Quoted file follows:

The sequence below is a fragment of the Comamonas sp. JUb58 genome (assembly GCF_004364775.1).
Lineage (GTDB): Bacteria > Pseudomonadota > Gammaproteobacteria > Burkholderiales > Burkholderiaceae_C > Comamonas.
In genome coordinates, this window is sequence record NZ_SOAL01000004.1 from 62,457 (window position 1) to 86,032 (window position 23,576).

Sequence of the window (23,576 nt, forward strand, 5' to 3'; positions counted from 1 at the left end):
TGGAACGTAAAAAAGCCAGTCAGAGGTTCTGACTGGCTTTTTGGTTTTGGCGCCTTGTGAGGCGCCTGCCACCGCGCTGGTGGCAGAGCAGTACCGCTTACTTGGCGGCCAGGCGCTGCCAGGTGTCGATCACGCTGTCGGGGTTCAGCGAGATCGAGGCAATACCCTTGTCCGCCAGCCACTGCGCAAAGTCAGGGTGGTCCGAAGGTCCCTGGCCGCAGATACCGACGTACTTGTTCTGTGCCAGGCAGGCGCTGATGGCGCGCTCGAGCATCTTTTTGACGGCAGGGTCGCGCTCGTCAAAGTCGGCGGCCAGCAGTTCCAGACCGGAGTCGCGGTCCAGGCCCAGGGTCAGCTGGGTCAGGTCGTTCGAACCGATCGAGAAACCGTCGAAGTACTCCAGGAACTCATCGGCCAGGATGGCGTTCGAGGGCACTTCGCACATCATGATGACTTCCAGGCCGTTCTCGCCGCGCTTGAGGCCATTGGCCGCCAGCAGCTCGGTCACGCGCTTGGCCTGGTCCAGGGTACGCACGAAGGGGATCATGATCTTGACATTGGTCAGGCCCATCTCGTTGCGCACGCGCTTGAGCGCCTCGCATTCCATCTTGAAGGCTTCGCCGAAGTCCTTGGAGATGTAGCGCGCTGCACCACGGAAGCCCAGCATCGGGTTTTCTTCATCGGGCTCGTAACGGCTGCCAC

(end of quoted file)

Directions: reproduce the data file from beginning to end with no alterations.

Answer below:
The sequence below is a fragment of the Comamonas sp. JUb58 genome (assembly GCF_004364775.1).
Lineage (GTDB): Bacteria > Pseudomonadota > Gammaproteobacteria > Burkholderiales > Burkholderiaceae_C > Comamonas.
In genome coordinates, this window is sequence record NZ_SOAL01000004.1 from 62,457 (window position 1) to 86,032 (window position 23,576).

Sequence of the window (23,576 nt, forward strand, 5' to 3'; positions counted from 1 at the left end):
TGGAACGTAAAAAAGCCAGTCAGAGGTTCTGACTGGCTTTTTGGTTTTGGCGCCTTGTGAGGCGCCTGCCACCGCGCTGGTGGCAGAGCAGTACCGCTTACTTGGCGGCCAGGCGCTGCCAGGTGTCGATCACGCTGTCGGGGTTCAGCGAGATCGAGGCAATACCCTTGTCCGCCAGCCACTGCGCAAAGTCAGGGTGGTCCGAAGGTCCCTGGCCGCAGATACCGACGTACTTGTTCTGTGCCAGGCAGGCGCTGATGGCGCGCTCGAGCATCTTTTTGACGGCAGGGTCGCGCTCGTCAAAGTCGGCGGCCAGCAGTTCCAGACCGGAGTCGCGGTCCAGGCCCAGGGTCAGCTGGGTCAGGTCGTTCGAACCGATCGAGAAACCGTCGAAGTACTCCAGGAACTCATCGGCCAGGATGGCGTTCGAGGGCACTTCGCACATCATGATGACTTCCAGGCCGTTCTCGCCGCGCTTGAGGCCATTGGCCGCCAGCAGCTCGGTCACGCGCTTGGCCTGGTCCAGGGTACGCACGAAGGGGATCATGATCTTGACATTGGTCAGGCCCATCTCGTTGCGCACGCGCTTGAGCGCCTCGCATTCCATCTTGAAGGCTTCGCCGAAGTCCTTGGAGATGTAGCGCGCTGCACCACGGAAGCCCAGCATCGGGTTTTCTTCATCGGGCTCGTAACGGCTGCCAC